For the next five weeks, Hollywood will be churning out movies faster than that guy at the North Pole makes stuffed bears, iPhones and whatever else kids on his "Good List" have asked for.
It's true: Between now and early January, well over a dozen major movies are set to arrive at a theatre near you and, with millions of box-office dollars at stake, Hollywood will be more than happy to provide you with a way to help fill your daylight-deprived nights. Between family friendly pictures and movies with an eye on awards season, here are 18 films you can check out over the holidays and into the new year. (Note: Opening dates are subject to change, and classifications will be available closer to release.)
THE GHOSTS OF CHRISTMAS PAST (FILMS SET IN FORMER TIMES)
Directed by Susanne Bier
Starring Jennifer Lawrence, Bradley Cooper, Rhys Ifans
Jennifer Lawrence has had no problem keeping busy in 2014. The Oscar-winning actress found time between her roles in X-Men: Days of Future Past and The Hunger Games: Mockingjay – Part 1 to star in this period drama alongside Bradley Cooper. Based on Ron Rash's best-selling novel, Lawrence and Cooper play a newlywed couple running a timber business in depression-era North Carolina. Considering that the last two films the duo appeared in together were American Hustle and Silver Linings Playbook, Serena will hit theatres with sky-high expectations.
(limited Dec. 12, wide Jan. 16)
Directed by Morten Tyldum
Starring Benedict Cumberbatch, Keira Knightley, Matthew Goode
One of the most buzzed-about movies of the year centres around Alan Turing (Benedict Cumberbatch), the British mathematician whose code-breaking helped the Allies win the Second World War. The Imitation Game took home the prestigious People's Choice Award at this year's TIFF, which had previously been won by 12 Years a Slave and Silver Linings Playbook, both of which went on to be nominated for the best-picture Oscar.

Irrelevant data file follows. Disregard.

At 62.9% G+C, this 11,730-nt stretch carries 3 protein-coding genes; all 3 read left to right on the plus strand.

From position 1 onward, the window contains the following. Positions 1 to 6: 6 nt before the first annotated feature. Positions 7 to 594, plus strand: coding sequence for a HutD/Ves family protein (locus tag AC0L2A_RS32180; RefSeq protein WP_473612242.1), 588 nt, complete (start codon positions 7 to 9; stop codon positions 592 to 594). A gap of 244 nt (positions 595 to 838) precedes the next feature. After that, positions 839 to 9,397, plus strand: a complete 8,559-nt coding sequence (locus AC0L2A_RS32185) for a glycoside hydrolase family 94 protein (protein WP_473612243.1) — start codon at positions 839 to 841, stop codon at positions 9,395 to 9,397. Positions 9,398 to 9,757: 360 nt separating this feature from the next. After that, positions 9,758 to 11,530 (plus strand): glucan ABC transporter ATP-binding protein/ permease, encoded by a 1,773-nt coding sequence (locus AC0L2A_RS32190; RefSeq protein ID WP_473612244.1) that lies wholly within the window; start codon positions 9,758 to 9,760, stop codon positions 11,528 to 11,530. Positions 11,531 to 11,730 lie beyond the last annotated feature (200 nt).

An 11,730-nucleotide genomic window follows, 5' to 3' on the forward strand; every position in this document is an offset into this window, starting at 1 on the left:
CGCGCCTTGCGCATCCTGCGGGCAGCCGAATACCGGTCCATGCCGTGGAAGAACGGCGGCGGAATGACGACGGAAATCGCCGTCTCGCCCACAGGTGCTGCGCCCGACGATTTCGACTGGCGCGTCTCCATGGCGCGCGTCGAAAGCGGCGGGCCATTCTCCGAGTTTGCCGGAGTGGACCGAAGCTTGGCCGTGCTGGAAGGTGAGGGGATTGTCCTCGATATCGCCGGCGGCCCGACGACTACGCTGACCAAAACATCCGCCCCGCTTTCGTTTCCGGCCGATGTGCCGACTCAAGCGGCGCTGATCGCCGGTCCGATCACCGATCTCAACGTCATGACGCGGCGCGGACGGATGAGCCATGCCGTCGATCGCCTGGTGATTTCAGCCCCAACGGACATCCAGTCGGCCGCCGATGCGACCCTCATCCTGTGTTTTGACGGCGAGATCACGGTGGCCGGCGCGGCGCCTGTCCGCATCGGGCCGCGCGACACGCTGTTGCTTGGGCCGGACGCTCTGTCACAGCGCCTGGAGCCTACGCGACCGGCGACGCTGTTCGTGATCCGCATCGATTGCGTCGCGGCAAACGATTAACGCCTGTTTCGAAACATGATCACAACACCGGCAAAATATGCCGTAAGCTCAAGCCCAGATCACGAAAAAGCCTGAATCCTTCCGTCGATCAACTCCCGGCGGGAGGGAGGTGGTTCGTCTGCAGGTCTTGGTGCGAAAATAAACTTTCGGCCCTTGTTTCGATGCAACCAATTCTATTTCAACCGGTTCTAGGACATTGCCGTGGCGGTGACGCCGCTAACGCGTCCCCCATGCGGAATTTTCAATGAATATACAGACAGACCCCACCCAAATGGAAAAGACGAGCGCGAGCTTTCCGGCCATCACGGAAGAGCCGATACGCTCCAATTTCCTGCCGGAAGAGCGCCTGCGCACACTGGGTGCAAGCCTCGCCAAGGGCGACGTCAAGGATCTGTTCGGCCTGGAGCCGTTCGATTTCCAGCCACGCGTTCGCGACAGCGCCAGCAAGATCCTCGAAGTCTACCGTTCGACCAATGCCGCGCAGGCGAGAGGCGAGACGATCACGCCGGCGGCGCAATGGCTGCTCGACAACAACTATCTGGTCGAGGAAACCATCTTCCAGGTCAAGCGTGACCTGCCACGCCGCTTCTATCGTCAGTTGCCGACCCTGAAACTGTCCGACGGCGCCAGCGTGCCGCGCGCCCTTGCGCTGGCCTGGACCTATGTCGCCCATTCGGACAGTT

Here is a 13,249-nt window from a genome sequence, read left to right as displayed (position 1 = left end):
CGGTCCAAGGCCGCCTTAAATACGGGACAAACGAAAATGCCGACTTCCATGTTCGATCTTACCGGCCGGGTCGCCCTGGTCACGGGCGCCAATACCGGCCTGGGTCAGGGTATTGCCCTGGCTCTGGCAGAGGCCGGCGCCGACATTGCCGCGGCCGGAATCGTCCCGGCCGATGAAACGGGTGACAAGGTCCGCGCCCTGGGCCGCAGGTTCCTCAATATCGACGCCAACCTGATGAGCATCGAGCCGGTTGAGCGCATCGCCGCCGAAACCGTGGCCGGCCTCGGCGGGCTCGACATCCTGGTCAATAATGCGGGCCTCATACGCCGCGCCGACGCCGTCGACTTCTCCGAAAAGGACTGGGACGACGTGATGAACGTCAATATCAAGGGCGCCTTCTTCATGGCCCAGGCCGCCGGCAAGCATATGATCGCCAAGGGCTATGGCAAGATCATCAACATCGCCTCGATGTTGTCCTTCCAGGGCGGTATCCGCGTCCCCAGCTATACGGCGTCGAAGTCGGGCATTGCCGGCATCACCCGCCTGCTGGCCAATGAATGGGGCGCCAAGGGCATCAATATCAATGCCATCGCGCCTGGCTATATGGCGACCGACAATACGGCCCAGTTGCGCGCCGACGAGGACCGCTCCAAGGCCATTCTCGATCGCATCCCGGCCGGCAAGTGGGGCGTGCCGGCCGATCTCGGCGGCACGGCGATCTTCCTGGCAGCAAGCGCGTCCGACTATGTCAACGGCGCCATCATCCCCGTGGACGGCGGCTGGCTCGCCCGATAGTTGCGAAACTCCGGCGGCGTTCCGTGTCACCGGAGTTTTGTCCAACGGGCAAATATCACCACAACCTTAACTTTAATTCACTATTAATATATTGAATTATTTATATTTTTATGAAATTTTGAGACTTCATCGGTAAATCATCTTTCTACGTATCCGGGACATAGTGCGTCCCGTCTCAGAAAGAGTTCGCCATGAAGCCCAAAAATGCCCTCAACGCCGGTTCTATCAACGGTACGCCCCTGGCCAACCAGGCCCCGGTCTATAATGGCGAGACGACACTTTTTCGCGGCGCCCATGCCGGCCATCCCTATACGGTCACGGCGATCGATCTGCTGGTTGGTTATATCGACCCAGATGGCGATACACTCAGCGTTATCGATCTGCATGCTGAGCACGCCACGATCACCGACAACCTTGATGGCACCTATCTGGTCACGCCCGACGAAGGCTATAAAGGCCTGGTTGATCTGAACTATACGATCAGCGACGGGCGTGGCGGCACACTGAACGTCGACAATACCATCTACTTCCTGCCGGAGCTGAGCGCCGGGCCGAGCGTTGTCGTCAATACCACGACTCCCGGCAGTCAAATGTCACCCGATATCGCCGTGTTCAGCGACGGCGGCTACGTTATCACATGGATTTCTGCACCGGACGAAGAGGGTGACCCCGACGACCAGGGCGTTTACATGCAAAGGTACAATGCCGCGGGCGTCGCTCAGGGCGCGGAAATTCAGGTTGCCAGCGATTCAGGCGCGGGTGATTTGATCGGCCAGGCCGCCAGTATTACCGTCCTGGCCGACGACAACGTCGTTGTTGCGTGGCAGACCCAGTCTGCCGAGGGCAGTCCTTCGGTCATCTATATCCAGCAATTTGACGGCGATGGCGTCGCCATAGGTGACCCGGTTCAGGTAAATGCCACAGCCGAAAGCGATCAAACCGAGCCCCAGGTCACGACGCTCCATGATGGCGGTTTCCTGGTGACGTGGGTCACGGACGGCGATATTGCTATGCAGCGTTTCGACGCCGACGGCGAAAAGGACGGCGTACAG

Directed by Ridley Scott
Starring Christian Bale, Ben Kingsley, Aaron Paul, Sigourney Weaver, Joel Edgerton
Step aside, superheroes: 2014 may be best remembered as the year of the Bible, with movies such as Son of God and Noah marking a Hollywood comeback for biblical pictures. Just in time for awards season, Exodus stars Christian Bale as Moses and tells the story of how he liberated 600,000 Israelite slaves from Pharaoh Ramses (Joel Edgerton); this movie is sure to draw comparisons with 1956's The Ten Commandments.
Directed by Peter Jackson
Starring Martin Freeman, Ian McKellen, Benedict Cumberbatch, Luke Evans, Evangeline Lilly
It wouldn't be the holiday season without a movie featuring hobbits, now would it? Peter Jackson wraps up his Oscar-winning Lord of the Rings odyssey that has been 13 years in the making with his final instalment of The Hobbit, which sees Bilbo & Co. fight the dragon Smaug, orcs and other enemies, all of which is said to culminate in an epic, 45-minute CGI-fuelled battle.
Directed by Rob Marshall
Starring Emily Blunt, Johnny Depp, Anna Kendrick, Meryl Streep, Chris Pine
Based on Stephen Sondheim and James Lapine's Tony Award-winning musical, Into the Woods is a fairy-tale mashup that intertwines the plots of Little Red Riding Hood, Cinderella and Rapunzel, among other popular Grimm Brothers stories. With Meryl Streep playing the Witch and Johnny Depp as the Big Bad Wolf alongside a cast that includes Emily Blunt, Anna Kendrick and Chris Pine, the Disney flick is a favourite to come out atop the holiday season's box office.